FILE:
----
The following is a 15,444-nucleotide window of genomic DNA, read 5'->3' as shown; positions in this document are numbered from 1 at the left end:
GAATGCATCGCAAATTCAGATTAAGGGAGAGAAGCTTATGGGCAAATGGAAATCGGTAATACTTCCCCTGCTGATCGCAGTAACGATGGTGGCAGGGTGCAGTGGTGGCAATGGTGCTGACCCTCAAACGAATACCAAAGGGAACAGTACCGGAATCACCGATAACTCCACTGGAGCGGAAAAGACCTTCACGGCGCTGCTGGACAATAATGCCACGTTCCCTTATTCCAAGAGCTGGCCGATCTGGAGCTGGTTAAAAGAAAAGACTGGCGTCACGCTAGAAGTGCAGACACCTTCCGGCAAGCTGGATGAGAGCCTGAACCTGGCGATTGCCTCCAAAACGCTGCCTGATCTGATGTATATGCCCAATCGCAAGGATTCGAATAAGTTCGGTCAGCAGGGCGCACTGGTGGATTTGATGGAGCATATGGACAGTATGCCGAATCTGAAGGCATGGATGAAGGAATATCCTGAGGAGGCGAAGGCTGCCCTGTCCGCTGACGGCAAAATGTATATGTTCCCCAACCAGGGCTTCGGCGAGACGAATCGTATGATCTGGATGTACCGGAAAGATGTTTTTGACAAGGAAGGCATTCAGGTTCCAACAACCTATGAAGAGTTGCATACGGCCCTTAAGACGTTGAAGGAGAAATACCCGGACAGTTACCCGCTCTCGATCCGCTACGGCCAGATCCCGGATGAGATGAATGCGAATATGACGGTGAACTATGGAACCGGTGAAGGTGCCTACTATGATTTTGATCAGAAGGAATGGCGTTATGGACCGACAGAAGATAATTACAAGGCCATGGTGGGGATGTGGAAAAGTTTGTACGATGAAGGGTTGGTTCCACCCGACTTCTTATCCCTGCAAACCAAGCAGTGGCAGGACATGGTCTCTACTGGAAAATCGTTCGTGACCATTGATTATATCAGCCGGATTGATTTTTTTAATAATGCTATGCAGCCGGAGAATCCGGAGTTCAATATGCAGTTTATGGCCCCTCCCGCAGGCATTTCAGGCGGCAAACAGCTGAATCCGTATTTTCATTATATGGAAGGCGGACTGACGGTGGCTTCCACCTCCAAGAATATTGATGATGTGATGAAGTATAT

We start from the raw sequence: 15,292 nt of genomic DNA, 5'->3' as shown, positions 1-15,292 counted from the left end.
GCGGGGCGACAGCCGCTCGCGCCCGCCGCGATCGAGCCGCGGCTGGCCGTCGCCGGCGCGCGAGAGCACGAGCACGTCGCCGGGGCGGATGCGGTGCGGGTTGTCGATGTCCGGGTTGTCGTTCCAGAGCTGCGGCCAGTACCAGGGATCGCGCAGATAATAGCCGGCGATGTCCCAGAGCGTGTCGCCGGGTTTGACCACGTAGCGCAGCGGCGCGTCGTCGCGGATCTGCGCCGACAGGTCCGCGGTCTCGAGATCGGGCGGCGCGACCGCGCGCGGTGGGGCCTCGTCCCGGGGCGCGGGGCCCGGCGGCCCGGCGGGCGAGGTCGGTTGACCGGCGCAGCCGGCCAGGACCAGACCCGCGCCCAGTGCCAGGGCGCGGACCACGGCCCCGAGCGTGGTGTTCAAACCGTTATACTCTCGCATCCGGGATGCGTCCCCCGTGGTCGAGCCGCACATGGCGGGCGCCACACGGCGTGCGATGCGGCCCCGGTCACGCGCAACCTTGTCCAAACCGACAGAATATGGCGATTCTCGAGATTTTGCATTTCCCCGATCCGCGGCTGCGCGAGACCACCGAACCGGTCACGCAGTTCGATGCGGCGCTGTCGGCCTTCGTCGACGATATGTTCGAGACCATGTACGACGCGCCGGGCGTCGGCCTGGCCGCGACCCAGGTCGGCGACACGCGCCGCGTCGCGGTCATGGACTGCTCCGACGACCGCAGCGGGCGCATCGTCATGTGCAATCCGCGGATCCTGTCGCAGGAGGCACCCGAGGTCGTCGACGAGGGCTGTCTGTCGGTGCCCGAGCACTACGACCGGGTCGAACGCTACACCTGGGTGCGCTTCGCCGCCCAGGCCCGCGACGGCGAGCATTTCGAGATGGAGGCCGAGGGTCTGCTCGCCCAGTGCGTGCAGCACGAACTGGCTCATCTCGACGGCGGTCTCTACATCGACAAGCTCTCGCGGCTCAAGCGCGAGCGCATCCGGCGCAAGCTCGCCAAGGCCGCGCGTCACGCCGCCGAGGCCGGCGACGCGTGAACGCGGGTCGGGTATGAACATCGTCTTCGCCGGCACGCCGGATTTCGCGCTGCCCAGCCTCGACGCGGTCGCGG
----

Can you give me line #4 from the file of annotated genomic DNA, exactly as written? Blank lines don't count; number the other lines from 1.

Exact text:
GCGGGGCGACAGCCGCTCGCGCCCGCCGCGATCGAGCCGCGGCTGGCCGTCGCCGGCGCGCGAGAGCACGAGCACGTCGCCGGGGCGGATGCGGTGCGGGTTGTCGATGTCCGGGTTGTCGTTCCAGAGCTGCGGCCAGTACCAGGGATCGCGCAGATAATAGCCGGCGATGTCCCAGAGCGTGTCGCCGGGTTTGACCACGTAGCGCAGCGGCGCGTCGTCGCGGATCTGCGCCGACAGGTCCGCGGTCTCGAGATCGGGCGGCGCGACCGCGCGCGGTGGGGCCTCGTCCCGGGGCGCGGGGCCCGGCGGCCCGGCGGGCGAGGTCGGTTGACCGGCGCAGCCGGCCAGGACCAGACCCGCGCCCAGTGCCAGGGCGCGGACCACGGCCCCGAGCGTGGTGTTCAAACCGTTATACTCTCGCATCCGGGATGCGTCCCCCGTGGTCGAGCCGCACATGGCGGGCGCCACACGGCGTGCGATGCGGCCCCGGTCACGCGCAACCTTGTCCAAACCGACAGAATATGGCGATTCTCGAGATTTTGCATTTCCCCGATCCGCGGCTGCGCGAGACCACCGAACCGGTCACGCAGTTCGATGCGGCGCTGTCGGCCTTCGTCGACGATATGTTCGAGACCATGTACGACGCGCCGGGCGTCGGCCTGGCCGCGACCCAGGTCGGCGACACGCGCCGCGTCGCGGTCATGGACTGCTCCGACGACCGCAGCGGGCGCATCGTCATGTGCAATCCGCGGATCCTGTCGCAGGAGGCACCCGAGGTCGTCGACGAGGGCTGTCTGTCGGTGCCCGAGCACTACGACCGGGTCGAACGCTACACCTGGGTGCGCTTCGCCGCCCAGGCCCGCGACGGCGAGCATTTCGAGATGGAGGCCGAGGGTCTGCTCGCCCAGTGCGTGCAGCACGAACTGGCTCATCTCGACGGCGGTCTCTACATCGACAAGCTCTCGCGGCTCAAGCGCGAGCGCATCCGGCGCAAGCTCGCCAAGGCCGCGCGTCACGCCGCCGAGGCCGGCGACGCGTGAACGCGGGTCGGGTATGAACATCGTCTTCGCCGGCACGCCGGATTTCGCGCTGCCCAGCCTCGACGCGGTCGCGG